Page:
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Jamie-Law, Solicitor
Category: Law
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Experience:  Solicitor
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We bought a Clearwell Aguna mobility scooter for my wife

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We bought a Clearwell Aguna mobility scooter for my wife under two years ago (16 July 2015) for £765 from Clearwell Mobility, Burgess Hill. Its specification in the Aguna User Manual stated "Weight Capacity: 21 stone." My wife was around 19 stone plus at the time. However, under the heading 'Safety Notice' Para. 2.1 of the Manual stated "The maximum weight to be carried is (includes goods) 250 lbs." 250 lbs is just under 18 stone. 21 stone equals 294 lbs, and I wrote a query in the Manual's margin (there are other such queries noted in the margin) about this discrepancy. We were assured that the limit was 21 stone as shown in the spec. We would certainly not have bought the scooter if the limit was below my wife' weight.
Following a number of recent problems with the scooter, we returned the scooter for inspection and if needed service and paid £25 for the work done. We were told there was a problem with the rear axle. More importantly, we were advised that the manufacturer had reduced the weight limit for the scooter from 21 stone to 18 stone and that Clearwell could not assure us of its reliability should we take the scooter for example on a cruise, one of the objectives we made clear to Clearwell before we bought the Aguna.
We have been discussing our options with Clearwell's M.D., including replacing the Aguna with a more robust weight carrying scooter and have in fact identified and tested one which also has the essential requirement of being able to be separated into four parts to enable it to be lifted into the boot of our car. We have indicated that we would prefer to have a used scooter rather than a new one. When asked about the option of a refund if no suitable replacement was found, the M.D. stated that they could not agree to that as the scooter was two years old.
We want to know what our legal position is as it affects prices quoted to us. A figure of just £250 has been quoted as a trade-in for the Aguna. But we think that under the Sale of Goods Act, goods have to be fit for purpose, and selling us (albeit in good faith at the time) a scooter suitable for people below 18 stone to someone over 19 stone does not fulfil this requirement. Although we did not disclose my wife's weight at the time, we did make it clear that 18 stone was insufficient.
What do you advise?

Hello my name is ***** ***** I will help you with this.

When did you query the 18st limit?

How much are you seeking to claim please?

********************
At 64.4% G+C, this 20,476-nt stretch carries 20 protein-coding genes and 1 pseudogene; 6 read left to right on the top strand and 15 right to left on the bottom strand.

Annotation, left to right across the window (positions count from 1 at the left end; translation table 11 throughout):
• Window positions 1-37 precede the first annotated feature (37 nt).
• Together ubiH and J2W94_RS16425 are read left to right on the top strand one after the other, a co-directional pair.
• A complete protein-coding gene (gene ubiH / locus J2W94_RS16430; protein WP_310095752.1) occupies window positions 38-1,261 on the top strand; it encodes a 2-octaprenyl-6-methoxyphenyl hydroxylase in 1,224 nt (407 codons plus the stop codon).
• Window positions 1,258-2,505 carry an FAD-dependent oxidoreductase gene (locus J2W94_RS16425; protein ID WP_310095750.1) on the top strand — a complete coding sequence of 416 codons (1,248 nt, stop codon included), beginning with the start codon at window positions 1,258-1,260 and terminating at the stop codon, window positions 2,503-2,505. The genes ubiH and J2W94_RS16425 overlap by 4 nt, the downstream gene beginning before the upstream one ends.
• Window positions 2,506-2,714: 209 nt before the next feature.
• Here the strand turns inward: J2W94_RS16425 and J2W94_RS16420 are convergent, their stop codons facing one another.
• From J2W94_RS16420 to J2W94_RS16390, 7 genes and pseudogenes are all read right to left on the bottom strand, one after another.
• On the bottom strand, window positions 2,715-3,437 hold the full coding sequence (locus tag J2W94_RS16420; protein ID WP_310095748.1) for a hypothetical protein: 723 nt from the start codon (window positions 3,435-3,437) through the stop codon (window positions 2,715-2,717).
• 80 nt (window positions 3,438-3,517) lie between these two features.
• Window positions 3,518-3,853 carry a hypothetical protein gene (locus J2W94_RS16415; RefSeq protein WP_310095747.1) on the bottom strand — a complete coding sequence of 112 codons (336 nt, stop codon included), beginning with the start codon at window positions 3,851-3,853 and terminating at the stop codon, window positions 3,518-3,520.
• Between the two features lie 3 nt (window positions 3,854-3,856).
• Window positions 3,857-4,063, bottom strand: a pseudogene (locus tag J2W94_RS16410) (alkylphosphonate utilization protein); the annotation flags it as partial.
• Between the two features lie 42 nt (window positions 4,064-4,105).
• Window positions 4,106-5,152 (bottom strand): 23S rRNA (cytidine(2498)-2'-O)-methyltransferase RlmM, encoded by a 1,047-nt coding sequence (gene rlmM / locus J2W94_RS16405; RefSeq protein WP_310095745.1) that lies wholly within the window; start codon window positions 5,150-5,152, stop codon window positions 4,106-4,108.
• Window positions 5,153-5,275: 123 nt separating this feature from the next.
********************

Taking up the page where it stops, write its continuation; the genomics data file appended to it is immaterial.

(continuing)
Customer: replied 9 months ago.
We queried the 18st limit in the margin of the user manual where it is mentioned (along with other queries we had) before we ordered the Aguna scooter, pointing out that the specification later in the manual said 21 stone. There is no dispute with Clearwell that it was marketed as suitable for 21st. They say the manufacturer later reduced the limit to 18st as stated in the Safety Notice section of the user manual. We accept that Clearwell acted in good faith at the time, but they sold the scooter to us on what has turned out to be a false prospectus and we don't want to be at any financial disadvantage. Being offered a trade-in price out £250 to enable them to sell it for say £450 may be OK in normal circumstances, but the change in the Aguna's specification make the circumstances abnormal as Clearwell can now give no assurances as to its future reliability for use by someone over the new weight limit.As for our claim, we have no particular figure in mind. We do want to be able to say to Clearwell that under the Sale of Goods Act we are entitled in these circumstances to a refund of the original cost to us of £765 in whole or in part because the goods were not in fact fit for purpose..
Customer: replied 9 months ago.
I think our query should be answered without additional cost as it seems pretty straightforward to us.

You need to write and set out your losses and request a refund within 14 days or say you will go to Court within 14 days. You should make sure you send this signed delivery and keep a copy.

If they do not refund you then you can issue proceedings in the County Court. You can either do this online at: or by completing form N1 and take it to your local County Court.

The Court will then issue a claim which a copy will be sent to the Defendant who will have a limited time to defend it, if not you can enter Judgment and enforce.

If the claim is for £10,000 or less it will be a small claim so you will not need legal representation. Over this value you would need representation for trial.

Can I clarify anything for you about this today please?

Customer: replied 9 months ago.
I think I've made it very clear that I do not want to take legal action unless necessary but to strengthen my hand at this stage in negotiating a good outcome. As I've said, Clearwell want to do a deal by replacing our scooter with a more suitable one, so it then becomes a haggle over price. To this end, you have not answered my query: you imply that Clearwell are in breach of the Sale of Goods Act as the goods supplied were later found not to be fit for purpose, but you haven't actually stated this, and that's what I need. Please answer my query as stated.

Yes they are in breach of:

S.13 Sale and Supply of Goods and Services Act 1982

S.13 and S.14 Sale of Goods Act 1974

Does that clarify?

Customer: replied 9 months ago.
Does that mean we are entitled to a full refund?

It does, yes.

Does that clarify?

Customer: replied 9 months ago.
it does - thank you

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